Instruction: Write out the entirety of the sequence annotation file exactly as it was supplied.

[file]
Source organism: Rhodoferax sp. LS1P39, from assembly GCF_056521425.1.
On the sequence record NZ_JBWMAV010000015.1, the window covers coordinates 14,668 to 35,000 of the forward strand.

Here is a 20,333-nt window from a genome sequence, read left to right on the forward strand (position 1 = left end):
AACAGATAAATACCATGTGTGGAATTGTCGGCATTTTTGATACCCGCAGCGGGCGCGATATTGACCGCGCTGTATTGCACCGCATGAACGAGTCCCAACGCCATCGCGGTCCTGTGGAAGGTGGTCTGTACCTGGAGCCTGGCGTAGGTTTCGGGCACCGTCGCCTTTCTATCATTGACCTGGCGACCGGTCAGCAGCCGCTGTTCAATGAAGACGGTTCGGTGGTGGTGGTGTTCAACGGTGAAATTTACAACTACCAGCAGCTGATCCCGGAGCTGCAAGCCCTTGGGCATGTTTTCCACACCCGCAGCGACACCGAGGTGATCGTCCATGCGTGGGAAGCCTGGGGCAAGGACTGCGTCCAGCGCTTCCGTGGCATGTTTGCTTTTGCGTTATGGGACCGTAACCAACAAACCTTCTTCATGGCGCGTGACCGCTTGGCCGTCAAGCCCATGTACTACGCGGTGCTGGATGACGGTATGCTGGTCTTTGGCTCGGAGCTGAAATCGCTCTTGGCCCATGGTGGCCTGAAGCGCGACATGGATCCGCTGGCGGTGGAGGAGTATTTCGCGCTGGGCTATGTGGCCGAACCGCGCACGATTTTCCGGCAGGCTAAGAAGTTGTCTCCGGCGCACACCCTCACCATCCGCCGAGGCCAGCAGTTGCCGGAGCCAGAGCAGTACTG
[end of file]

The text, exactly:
Source organism: Rhodoferax sp. LS1P39, from assembly GCF_056521425.1.
On the sequence record NZ_JBWMAV010000015.1, the window covers coordinates 14,668 to 35,000 of the forward strand.

Here is a 20,333-nt window from a genome sequence, read left to right on the forward strand (position 1 = left end):
AACAGATAAATACCATGTGTGGAATTGTCGGCATTTTTGATACCCGCAGCGGGCGCGATATTGACCGCGCTGTATTGCACCGCATGAACGAGTCCCAACGCCATCGCGGTCCTGTGGAAGGTGGTCTGTACCTGGAGCCTGGCGTAGGTTTCGGGCACCGTCGCCTTTCTATCATTGACCTGGCGACCGGTCAGCAGCCGCTGTTCAATGAAGACGGTTCGGTGGTGGTGGTGTTCAACGGTGAAATTTACAACTACCAGCAGCTGATCCCGGAGCTGCAAGCCCTTGGGCATGTTTTCCACACCCGCAGCGACACCGAGGTGATCGTCCATGCGTGGGAAGCCTGGGGCAAGGACTGCGTCCAGCGCTTCCGTGGCATGTTTGCTTTTGCGTTATGGGACCGTAACCAACAAACCTTCTTCATGGCGCGTGACCGCTTGGCCGTCAAGCCCATGTACTACGCGGTGCTGGATGACGGTATGCTGGTCTTTGGCTCGGAGCTGAAATCGCTCTTGGCCCATGGTGGCCTGAAGCGCGACATGGATCCGCTGGCGGTGGAGGAGTATTTCGCGCTGGGCTATGTGGCCGAACCGCGCACGATTTTCCGGCAGGCTAAGAAGTTGTCTCCGGCGCACACCCTCACCATCCGCCGAGGCCAGCAGTTGCCGGAGCCAGAGCAGTACTG